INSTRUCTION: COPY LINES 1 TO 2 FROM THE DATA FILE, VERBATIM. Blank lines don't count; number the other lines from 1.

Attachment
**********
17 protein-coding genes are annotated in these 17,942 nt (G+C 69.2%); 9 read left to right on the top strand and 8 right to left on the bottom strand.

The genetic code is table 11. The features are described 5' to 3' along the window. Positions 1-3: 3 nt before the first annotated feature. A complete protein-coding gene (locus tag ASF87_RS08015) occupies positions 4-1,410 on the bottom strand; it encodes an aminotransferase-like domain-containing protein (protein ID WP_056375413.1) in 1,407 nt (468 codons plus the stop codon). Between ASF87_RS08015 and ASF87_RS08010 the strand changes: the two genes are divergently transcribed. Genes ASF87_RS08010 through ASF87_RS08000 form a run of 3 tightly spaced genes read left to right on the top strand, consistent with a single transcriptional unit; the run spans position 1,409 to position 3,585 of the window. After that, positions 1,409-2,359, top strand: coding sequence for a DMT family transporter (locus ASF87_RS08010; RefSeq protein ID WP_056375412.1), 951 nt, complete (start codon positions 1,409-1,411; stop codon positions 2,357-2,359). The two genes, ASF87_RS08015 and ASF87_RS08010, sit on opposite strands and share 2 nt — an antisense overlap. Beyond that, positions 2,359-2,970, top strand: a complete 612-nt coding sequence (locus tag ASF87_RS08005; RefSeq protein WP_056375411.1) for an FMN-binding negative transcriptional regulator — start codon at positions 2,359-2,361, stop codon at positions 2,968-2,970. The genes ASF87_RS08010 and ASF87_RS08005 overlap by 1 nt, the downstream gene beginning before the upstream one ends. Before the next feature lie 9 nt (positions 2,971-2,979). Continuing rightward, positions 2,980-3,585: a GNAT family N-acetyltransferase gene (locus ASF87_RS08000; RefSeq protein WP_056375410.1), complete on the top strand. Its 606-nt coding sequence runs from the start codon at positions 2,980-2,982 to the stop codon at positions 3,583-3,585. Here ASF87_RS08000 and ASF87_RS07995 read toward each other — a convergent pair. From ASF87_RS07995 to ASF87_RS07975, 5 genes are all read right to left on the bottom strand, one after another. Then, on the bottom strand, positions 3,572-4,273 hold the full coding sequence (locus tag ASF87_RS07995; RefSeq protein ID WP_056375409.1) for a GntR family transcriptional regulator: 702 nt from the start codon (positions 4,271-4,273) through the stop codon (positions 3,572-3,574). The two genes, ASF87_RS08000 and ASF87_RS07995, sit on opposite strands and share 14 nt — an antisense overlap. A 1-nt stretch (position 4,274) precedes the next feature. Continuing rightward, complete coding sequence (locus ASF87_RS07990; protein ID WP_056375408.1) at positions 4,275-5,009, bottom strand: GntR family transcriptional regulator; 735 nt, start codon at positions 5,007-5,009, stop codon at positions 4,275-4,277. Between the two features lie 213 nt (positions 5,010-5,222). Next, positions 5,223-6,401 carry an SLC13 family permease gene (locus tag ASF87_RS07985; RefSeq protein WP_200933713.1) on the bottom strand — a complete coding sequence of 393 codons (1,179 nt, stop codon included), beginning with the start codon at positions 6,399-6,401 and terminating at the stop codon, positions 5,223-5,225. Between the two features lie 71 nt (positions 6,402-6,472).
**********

17 protein-coding genes are annotated in these 17,942 nt (G+C 69.2%); 9 read left to right on the top strand and 8 right to left on the bottom strand.

The genetic code is table 11. The features are described 5' to 3' along the window. Positions 1-3: 3 nt before the first annotated feature. A complete protein-coding gene (locus tag ASF87_RS08015) occupies positions 4-1,410 on the bottom strand; it encodes an aminotransferase-like domain-containing protein (protein ID WP_056375413.1) in 1,407 nt (468 codons plus the stop codon). Between ASF87_RS08015 and ASF87_RS08010 the strand changes: the two genes are divergently transcribed. Genes ASF87_RS08010 through ASF87_RS08000 form a run of 3 tightly spaced genes read left to right on the top strand, consistent with a single transcriptional unit; the run spans position 1,409 to position 3,585 of the window. After that, positions 1,409-2,359, top strand: coding sequence for a DMT family transporter (locus ASF87_RS08010; RefSeq protein ID WP_056375412.1), 951 nt, complete (start codon positions 1,409-1,411; stop codon positions 2,357-2,359). The two genes, ASF87_RS08015 and ASF87_RS08010, sit on opposite strands and share 2 nt — an antisense overlap. Beyond that, positions 2,359-2,970, top strand: a complete 612-nt coding sequence (locus tag ASF87_RS08005; RefSeq protein WP_056375411.1) for an FMN-binding negative transcriptional regulator — start codon at positions 2,359-2,361, stop codon at positions 2,968-2,970. The genes ASF87_RS08010 and ASF87_RS08005 overlap by 1 nt, the downstream gene beginning before the upstream one ends. Before the next feature lie 9 nt (positions 2,971-2,979). Continuing rightward, positions 2,980-3,585: a GNAT family N-acetyltransferase gene (locus ASF87_RS08000; RefSeq protein WP_056375410.1), complete on the top strand. Its 606-nt coding sequence runs from the start codon at positions 2,980-2,982 to the stop codon at positions 3,583-3,585. Here ASF87_RS08000 and ASF87_RS07995 read toward each other — a convergent pair. From ASF87_RS07995 to ASF87_RS07975, 5 genes are all read right to left on the bottom strand, one after another. Then, on the bottom strand, positions 3,572-4,273 hold the full coding sequence (locus tag ASF87_RS07995; RefSeq protein ID WP_056375409.1) for a GntR family transcriptional regulator: 702 nt from the start codon (positions 4,271-4,273) through the stop codon (positions 3,572-3,574). The two genes, ASF87_RS08000 and ASF87_RS07995, sit on opposite strands and share 14 nt — an antisense overlap. A 1-nt stretch (position 4,274) precedes the next feature. Continuing rightward, complete coding sequence (locus ASF87_RS07990; protein ID WP_056375408.1) at positions 4,275-5,009, bottom strand: GntR family transcriptional regulator; 735 nt, start codon at positions 5,007-5,009, stop codon at positions 4,275-4,277. Between the two features lie 213 nt (positions 5,010-5,222). Next, positions 5,223-6,401 carry an SLC13 family permease gene (locus tag ASF87_RS07985; RefSeq protein WP_200933713.1) on the bottom strand — a complete coding sequence of 393 codons (1,179 nt, stop codon included), beginning with the start codon at positions 6,399-6,401 and terminating at the stop codon, positions 5,223-5,225. Between the two features lie 71 nt (positions 6,402-6,472).